Penang is an expensive island; from real estate, to cab fare, to seafood,and even getting moving company to get out of the island is a costly affair. Money aside, after living in this island for almost three years, I wonder whether there'll be good wind of change for the long term macro economic development. Here's some of my experiences and thoughts that I'd like to share with you, my fellow readers.
Real estate value in the island is driven by the perception that land is scarce (of course it is) and thus, owning a landed piece of property for new entrants into the job market is almost impossible, while those double-income spouse are even finding it hard too to own their dream home with a beautiful garden with rabbits or kittens running around. Forget those landed property if you can't afford RM500,000 mortgage.
I am a big fan of public transport. While cab drivers in KL comply to the meter system, the state government or the municipality have always failed to enforce the meter system to the hundreds of taxi drivers ripping off passengers. A trip from Sungai Nibong Express bus terminal to the Free Trade Zone which is about 5 minute ride would cost you RM22!!!
In comparison my cab fare from Central Market to Kota Damansara only cost me RM14. So, if you are in the island for holiday or business trip, you have to keep this in mind. Where is the social responsibility of the state government to the middle class who trapped in between and its push for high volume of tourists? I have heard tourists complaining so many times when I talk to them on the bus trip to KL. Other than taxi, suffice to say that the bus system in Penang won't be a good experience for tourists or office commuters.
Now let's get to food. Some restaurants are exorbitantly charging outrageous business dinner. Try one of those over hyped northern Indian food joints and you'll get what I mean. Last night, I had 30-sticks of chicken satay with steamed bawal at the Bali Hai. The bill came to RM99!!! Nuts! I wouldn't mind paying that amount if the satay was as good as Satay Kajang or if the steamed bawal wasn't that bland.
The fact that I am making a move out of the island has made me amazed at price the movers service companies are quoting me. A good friend of mine paid RM1,500 for household items moving from KL to Penang - with packaging, wrapping, dismantling, unpacking, and reassembling service included. I have been calling some movers service here in the island and I'm couldn't believe my eyes when Request For Quotation replies in my e-mail stating that to move a single person household items to KL from Penang would cost me RM2,000 to RM3,500!!! Go figure!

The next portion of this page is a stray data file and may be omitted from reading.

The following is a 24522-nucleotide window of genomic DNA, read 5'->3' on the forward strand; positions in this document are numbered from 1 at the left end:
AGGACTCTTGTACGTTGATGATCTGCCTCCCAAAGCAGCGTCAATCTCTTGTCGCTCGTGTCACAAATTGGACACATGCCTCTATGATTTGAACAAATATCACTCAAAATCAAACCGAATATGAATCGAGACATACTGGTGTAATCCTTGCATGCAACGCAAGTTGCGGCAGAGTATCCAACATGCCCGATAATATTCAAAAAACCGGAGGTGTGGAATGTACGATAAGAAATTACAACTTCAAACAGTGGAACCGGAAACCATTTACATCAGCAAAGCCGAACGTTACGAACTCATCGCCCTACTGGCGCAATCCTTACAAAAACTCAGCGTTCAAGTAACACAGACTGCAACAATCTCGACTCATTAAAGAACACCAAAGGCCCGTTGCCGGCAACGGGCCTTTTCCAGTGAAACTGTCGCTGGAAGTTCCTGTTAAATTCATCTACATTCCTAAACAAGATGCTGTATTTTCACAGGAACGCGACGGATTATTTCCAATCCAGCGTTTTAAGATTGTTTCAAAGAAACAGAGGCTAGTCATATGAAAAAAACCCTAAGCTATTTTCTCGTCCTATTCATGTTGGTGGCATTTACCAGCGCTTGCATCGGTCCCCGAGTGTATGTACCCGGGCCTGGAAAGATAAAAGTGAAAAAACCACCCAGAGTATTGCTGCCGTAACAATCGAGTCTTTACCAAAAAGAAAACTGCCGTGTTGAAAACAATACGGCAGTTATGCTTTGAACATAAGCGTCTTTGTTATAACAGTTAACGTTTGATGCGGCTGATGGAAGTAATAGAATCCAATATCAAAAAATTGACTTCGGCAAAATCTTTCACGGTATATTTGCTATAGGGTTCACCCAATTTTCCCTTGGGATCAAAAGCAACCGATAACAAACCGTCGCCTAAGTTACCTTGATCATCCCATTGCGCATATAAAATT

It is hard survival for middle class here and I don't see any social development long term plan taking shape in the island. The lower income earners will be pushed to the bottom. That also leaves me wonder about how the island will attract more tourists to visit the island when the service is still at its mediocre level and definitely have plenty more to catch up with cities.
These days, tourists coming to Penang would make their ways to the Langkawi Island or the lake resort in Bukit Merah or perhaps the bird sanctuary in Seberang.
Looking at long term economic point of view I have this list of questions in my head:
- Where is Penang's theme park to attract year round visitors? Since we are on this theme park topic, a cab driver shared me his conversation he had with one of his rich Middle Eastern passengers who asked him whether the Jerejak Island is up for sale. He said that he'd buy the island if there's such an offer!
- What improvement are the tourism board bringing in to existing destinations such as Penang Hill?
- When will there be a solid beach cleaning program to take care those dirty beaches in Batu Ferringhi?
- When will the transport system be fixed for the good of the Penang folks?
- When would they upgrade their ferry services that has been there since the British days?
- What are the new growth industry that can attract new players pumping in new FDI dollars to the island besides E&E?
I bought the TIME magazine June 4th edition and it features Singapore's plan to upgrade its skyline, working hard to find its niche attraction, and paranoid about its long term competitiveness edge. In the end, it makes you wonder whether they are still going make another costly mistake to build two lanes on the second bridge connecting Batu Kawan to Batu Maung. Enough with the nasty jam on the existing bridge!
Let's hope for the best! I still love the island despite the issues I'm highlighting here and I would love to see the Pearl of the Orient once again shine! And I know I will miss some nice people I got to know since I moved here.